by Steve Sjuggerud
...Unfortunately, France as a country is worse off than I thought (and I already thought it was bad). Its destined to decline, faster than anyone can imagine...If France were a patient, a doctor would say, "you will die, unless you drastically change your ways." At this point, the patient is not quite sick enough to listen to the doctor yet...
Greetings from Paris...undoubtedly the world’s most beautiful city. The city itself is practically a monument to the extraordinary feats of man. I can’t imagine a better place to soak up the history, the arts, and architectural achievements. I’ve walked long distances in Paris in every direction over the last few days, and the extraordinary buildings never end. The English language doesn’t have words strong enough to express the impressiveness of it all.
Unfortunately, France as a country is worse off than I thought (and I already thought it was bad). It’s destined to decline, faster than anyone can imagine.
France's economy in decline: The future
First unemployment will rise, then economic growth will disappear. Riots and civil unrest are sure to follow. While Paris seems positively peaceful right now, it won’t stay this way. It can’t. I have no timetable for this "prediction." But the track appears inevitable right now...
"We can’t fire anyone in France," my US attorney told me here this week. He was talking to a French attorney about it recently:
US attorney: "Well, what if we just declare bankruptcy in France?
French attorney: "Then you’re still responsible for paying your employees."
US attorney: "Really? Well what if we simply leave the country?"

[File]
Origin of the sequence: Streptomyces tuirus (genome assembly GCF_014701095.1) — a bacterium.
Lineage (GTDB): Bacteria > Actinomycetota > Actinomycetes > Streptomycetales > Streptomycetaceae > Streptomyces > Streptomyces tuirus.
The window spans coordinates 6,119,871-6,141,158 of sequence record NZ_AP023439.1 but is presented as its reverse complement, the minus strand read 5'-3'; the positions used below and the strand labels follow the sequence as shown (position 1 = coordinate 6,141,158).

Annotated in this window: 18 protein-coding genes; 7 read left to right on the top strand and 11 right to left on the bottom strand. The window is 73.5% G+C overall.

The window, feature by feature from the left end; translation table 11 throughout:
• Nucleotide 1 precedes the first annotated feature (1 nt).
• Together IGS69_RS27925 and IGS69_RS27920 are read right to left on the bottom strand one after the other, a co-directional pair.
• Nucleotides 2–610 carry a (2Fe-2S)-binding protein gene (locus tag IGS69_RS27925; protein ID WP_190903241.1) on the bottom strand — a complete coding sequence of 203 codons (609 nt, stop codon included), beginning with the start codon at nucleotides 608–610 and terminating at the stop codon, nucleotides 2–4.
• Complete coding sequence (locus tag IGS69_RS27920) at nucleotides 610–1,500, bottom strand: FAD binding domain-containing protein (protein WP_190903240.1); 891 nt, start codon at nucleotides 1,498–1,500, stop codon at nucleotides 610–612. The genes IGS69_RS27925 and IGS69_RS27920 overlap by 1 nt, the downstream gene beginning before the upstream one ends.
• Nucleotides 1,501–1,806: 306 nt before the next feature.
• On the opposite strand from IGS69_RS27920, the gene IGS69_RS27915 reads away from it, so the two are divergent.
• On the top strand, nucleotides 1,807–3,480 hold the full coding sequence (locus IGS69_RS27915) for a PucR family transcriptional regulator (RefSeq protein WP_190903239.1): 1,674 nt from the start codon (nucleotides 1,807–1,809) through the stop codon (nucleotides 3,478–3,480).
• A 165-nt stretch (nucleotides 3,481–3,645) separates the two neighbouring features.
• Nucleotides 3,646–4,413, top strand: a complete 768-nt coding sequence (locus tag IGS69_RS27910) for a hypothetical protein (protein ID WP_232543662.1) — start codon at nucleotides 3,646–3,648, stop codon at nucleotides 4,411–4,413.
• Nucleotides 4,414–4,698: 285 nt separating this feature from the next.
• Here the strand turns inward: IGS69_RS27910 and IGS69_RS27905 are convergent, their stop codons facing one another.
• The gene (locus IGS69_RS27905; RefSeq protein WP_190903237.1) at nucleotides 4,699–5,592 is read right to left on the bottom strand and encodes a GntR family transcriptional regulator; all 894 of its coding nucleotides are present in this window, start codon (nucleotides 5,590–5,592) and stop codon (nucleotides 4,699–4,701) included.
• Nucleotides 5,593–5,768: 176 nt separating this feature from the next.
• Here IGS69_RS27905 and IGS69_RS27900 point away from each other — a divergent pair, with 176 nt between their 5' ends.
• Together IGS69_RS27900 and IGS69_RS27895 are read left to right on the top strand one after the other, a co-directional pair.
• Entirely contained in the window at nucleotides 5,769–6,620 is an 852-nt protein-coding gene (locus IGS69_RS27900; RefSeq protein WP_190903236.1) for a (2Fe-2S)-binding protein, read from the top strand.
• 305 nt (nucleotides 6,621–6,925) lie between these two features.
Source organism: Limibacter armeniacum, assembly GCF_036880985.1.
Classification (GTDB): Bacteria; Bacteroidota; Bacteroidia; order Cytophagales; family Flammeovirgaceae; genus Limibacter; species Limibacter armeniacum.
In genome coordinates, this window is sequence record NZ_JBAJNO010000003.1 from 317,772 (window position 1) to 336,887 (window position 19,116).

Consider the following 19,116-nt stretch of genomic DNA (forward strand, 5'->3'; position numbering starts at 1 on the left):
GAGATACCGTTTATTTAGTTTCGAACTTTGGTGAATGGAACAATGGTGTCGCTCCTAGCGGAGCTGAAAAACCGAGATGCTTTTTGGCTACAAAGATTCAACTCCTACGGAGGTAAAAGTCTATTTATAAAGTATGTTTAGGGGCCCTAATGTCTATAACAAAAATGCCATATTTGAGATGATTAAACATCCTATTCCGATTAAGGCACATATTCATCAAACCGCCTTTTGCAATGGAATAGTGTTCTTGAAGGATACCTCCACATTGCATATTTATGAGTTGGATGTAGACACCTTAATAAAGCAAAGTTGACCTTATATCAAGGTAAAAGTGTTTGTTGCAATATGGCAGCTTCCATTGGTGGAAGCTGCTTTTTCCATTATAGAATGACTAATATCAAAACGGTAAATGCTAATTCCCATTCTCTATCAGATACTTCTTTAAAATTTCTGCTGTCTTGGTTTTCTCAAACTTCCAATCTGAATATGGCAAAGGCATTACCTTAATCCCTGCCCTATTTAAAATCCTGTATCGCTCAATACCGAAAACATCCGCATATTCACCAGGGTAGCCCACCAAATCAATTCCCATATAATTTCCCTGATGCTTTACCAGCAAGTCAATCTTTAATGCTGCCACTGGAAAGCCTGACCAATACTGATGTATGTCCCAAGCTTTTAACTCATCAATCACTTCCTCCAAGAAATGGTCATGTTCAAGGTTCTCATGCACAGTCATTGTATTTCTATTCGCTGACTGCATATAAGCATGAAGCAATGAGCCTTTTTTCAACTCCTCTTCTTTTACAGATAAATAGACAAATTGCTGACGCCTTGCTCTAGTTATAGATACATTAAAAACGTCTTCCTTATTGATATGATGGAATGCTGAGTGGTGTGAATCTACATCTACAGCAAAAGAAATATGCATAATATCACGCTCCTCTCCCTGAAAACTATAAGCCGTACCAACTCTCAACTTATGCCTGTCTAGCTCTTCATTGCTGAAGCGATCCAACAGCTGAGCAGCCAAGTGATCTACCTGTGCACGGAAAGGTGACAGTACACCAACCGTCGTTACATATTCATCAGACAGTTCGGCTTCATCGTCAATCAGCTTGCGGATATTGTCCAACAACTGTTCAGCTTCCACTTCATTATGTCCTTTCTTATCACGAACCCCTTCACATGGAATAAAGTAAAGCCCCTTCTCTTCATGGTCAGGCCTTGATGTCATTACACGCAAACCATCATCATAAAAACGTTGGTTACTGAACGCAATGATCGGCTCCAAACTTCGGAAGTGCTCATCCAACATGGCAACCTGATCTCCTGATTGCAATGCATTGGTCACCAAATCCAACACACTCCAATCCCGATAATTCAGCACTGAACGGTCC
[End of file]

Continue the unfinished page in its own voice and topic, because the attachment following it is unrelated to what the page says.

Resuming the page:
French attorney: "Then it becomes a criminal matter."
As I don’t have an Internet connection, I don’t have the facts in front of me. But the anecdotal evidence is clear; nobody in their right mind would start a business in France right now.
The entire city of Paris was booked up. It was Fashion Week here or something like that, and your editor was severely out of place. We found a Westin hotel for the night – which ran over $600. For that, you get a room that is 10 feet wide, with no view. I had to go to the lobby for a wireless Internet connection, which cost me $15 PER HOUR. So I was writing without the benefit of the Internet. Apparently, the $600 only covers the room.
France's economy in decline: Employment
The 35-hour workweek is still in place in France. This was intended to alleviate the country's soaring unemployment. The idea was if fewer people worked 50-hour weeks, there’d be more work to do, so more people would get hired. It didn’t work. It scared foreign companies away. France’s best university graduates headed to London.
French workers get six weeks of vacation a year, three years maternity leave (which, I am told, is paid; employers have to keep the position open until the employee returns to work). And among other things, employers reimburse the costs of getting to work. To enforce the 35-hour workweek, the "employment police" in France come around after 6pm and make sure nobody is working. If they are, their boss can get in serious trouble with the law.
But the biggest problem is that it is nearly impossible, people tell me, to fire someone. This is a major problem. It causes serious distortions in the labor market. It causes companies to NOT want to hire people. And it de-motivates employees, as they feel no threat of job loss. Service at restaurants, for example, has been abysmal. Twice, we’ve sat in restaurants for an hour, and – with the exception of some French bread being thrown on our tables – we received no service whatsoever in that hour. With service like that, it’s easy to see how lunches can run 2-3 hours, and dinners 3-4 hours in France.
France's economy in decline: The truth
My goal in today’s letter, believe it or not, is not to put down France. My job is simply to report the truth to you, as I see it. The truth is Paris is exceptional. It is a monument to the extraordinary feats of humankind. And it is a place you absolutely must visit in your lifetime. There is nowhere like it.
The truth also is, France is in decline. If France were a patient, a doctor would say, "you will die, unless you drastically change your ways." At this point, the patient is not quite sick enough to listen to the doctor yet. But after spending nearly a week here, I believe France will continue to deteriorate, and will likely face some serious social unrest in the not-too-distant future, before there’s any hope for change.